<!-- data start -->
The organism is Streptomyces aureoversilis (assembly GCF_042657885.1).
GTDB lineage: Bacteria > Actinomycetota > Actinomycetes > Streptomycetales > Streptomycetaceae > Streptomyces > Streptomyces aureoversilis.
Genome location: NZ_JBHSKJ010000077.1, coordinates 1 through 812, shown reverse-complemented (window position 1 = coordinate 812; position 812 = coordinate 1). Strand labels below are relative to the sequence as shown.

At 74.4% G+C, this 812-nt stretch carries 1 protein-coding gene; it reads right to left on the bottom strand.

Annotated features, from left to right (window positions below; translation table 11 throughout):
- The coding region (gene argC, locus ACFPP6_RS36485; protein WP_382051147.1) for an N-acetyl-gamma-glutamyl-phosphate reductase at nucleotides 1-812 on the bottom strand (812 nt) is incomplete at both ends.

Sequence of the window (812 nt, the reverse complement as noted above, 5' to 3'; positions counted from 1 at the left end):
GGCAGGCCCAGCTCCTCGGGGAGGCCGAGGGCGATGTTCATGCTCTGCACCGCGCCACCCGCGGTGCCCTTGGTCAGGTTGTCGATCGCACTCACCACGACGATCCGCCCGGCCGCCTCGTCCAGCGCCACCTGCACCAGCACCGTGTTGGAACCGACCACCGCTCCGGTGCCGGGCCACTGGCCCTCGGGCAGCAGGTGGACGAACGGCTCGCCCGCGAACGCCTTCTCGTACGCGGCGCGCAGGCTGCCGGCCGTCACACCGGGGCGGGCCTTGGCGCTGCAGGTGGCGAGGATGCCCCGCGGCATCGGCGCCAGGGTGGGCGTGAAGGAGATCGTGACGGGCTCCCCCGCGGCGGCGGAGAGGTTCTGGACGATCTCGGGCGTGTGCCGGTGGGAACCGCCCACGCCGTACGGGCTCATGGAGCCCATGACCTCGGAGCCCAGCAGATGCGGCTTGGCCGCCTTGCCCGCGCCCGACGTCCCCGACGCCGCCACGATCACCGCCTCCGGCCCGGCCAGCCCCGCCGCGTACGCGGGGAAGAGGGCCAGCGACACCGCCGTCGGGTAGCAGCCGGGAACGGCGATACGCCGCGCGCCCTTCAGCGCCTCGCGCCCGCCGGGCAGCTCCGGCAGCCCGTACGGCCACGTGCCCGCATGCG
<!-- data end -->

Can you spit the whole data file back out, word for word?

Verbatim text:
The organism is Streptomyces aureoversilis (assembly GCF_042657885.1).
GTDB lineage: Bacteria > Actinomycetota > Actinomycetes > Streptomycetales > Streptomycetaceae > Streptomyces > Streptomyces aureoversilis.
Genome location: NZ_JBHSKJ010000077.1, coordinates 1 through 812, shown reverse-complemented (window position 1 = coordinate 812; position 812 = coordinate 1). Strand labels below are relative to the sequence as shown.

At 74.4% G+C, this 812-nt stretch carries 1 protein-coding gene; it reads right to left on the bottom strand.

Annotated features, from left to right (window positions below; translation table 11 throughout):
- The coding region (gene argC, locus ACFPP6_RS36485; protein WP_382051147.1) for an N-acetyl-gamma-glutamyl-phosphate reductase at nucleotides 1-812 on the bottom strand (812 nt) is incomplete at both ends.

Sequence of the window (812 nt, the reverse complement as noted above, 5' to 3'; positions counted from 1 at the left end):
GGCAGGCCCAGCTCCTCGGGGAGGCCGAGGGCGATGTTCATGCTCTGCACCGCGCCACCCGCGGTGCCCTTGGTCAGGTTGTCGATCGCACTCACCACGACGATCCGCCCGGCCGCCTCGTCCAGCGCCACCTGCACCAGCACCGTGTTGGAACCGACCACCGCTCCGGTGCCGGGCCACTGGCCCTCGGGCAGCAGGTGGACGAACGGCTCGCCCGCGAACGCCTTCTCGTACGCGGCGCGCAGGCTGCCGGCCGTCACACCGGGGCGGGCCTTGGCGCTGCAGGTGGCGAGGATGCCCCGCGGCATCGGCGCCAGGGTGGGCGTGAAGGAGATCGTGACGGGCTCCCCCGCGGCGGCGGAGAGGTTCTGGACGATCTCGGGCGTGTGCCGGTGGGAACCGCCCACGCCGTACGGGCTCATGGAGCCCATGACCTCGGAGCCCAGCAGATGCGGCTTGGCCGCCTTGCCCGCGCCCGACGTCCCCGACGCCGCCACGATCACCGCCTCCGGCCCGGCCAGCCCCGCCGCGTACGCGGGGAAGAGGGCCAGCGACACCGCCGTCGGGTAGCAGCCGGGAACGGCGATACGCCGCGCGCCCTTCAGCGCCTCGCGCCCGCCGGGCAGCTCCGGCAGCCCGTACGGCCACGTGCCCGCATGCG